Current Date: Thu, 13 Mar 2014 13:03:44 -0400
Out-of-state students who want to cast their ballot in North Carolina can now get free identification that will allow them to do so.
A portion of the state’s voter ID law went into effect at the beginning of the year and allows voters in North Carolina to apply for free photo identification at Department of Motor Vehicle offices.
The bill, which was signed into law by Gov. Pat McCrory in August, has been criticized for discriminating against minority voters.
According to the law, voters must present photo identification at the polls, beginning with the presidential elections in 2016.
Acceptable forms of IDs include a valid N.C. driver’s license, a U.S. passport or a veteran’s ID card. A driver’s license issued by another state would be accepted if the voter registered within 90 days of the election.
Student IDs do not qualify as valid IDs. An early version of the law allowed students to use ID cards issued by the university system. The change had sparked some criticism.
“They don’t respect a photo ID from the university,” said Bob Hall, executive director of Democracy N.C., a left-leaning advocacy organization. “It makes people feel like they are second class voters.”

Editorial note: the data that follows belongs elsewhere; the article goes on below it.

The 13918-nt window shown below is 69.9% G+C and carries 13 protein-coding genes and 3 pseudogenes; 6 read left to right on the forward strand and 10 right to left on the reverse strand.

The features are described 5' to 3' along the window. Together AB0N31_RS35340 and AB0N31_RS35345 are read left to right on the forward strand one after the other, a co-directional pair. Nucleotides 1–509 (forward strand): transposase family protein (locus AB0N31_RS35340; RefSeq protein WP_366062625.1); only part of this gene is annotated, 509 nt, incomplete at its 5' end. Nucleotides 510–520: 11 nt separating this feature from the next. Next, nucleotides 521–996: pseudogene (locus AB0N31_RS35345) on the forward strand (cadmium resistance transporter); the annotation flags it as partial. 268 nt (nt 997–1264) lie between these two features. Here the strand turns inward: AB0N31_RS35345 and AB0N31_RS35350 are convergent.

But people can apply for a free ID for the purpose of voting from the DMV if they have no other acceptable form of state ID.
To obtain a no-fee voter ID card, the voter must already be registered to vote, according to the DMV website.
The voter must also provide proof of age and identity, a valid social security number and proof of citizenship and residency. The ID card can take up to 10 days to reach the voter.
“It requires people’s effort and time,” Hall said.
The law also reduces the number of early voting days and eliminates same-day voter registration.
In September, the U.S. Department of Justice filed a lawsuit against North Carolina regarding the changes to the state’s voting laws.
The department wanted the trial to occur before the midterm elections in 2014, Hall said. But last month, a federal district court judge set the trial for 2015.
“It is ironic that a photo ID was required to gain entry for today’s hearing in a Federal Court Building,” McCrory said in a statement at the time. “This presents the strongest case yet that requiring a photo ID to vote is common sense, even for Washington lawyers and activists — and this argument will be upheld regardless of the trial date.”
Shelby Hudspeth, director of state and external affairs for UNC-CH student government, has been working to minimize the effect of the voter ID law on campus.
She said the Rams Head voting area will not be available in the next election, and she is working with the administration to ensure there is a site on campus for students to vote.
“Society has historically tried to get youth involved with politics and voting, and this law is trying to take that away.”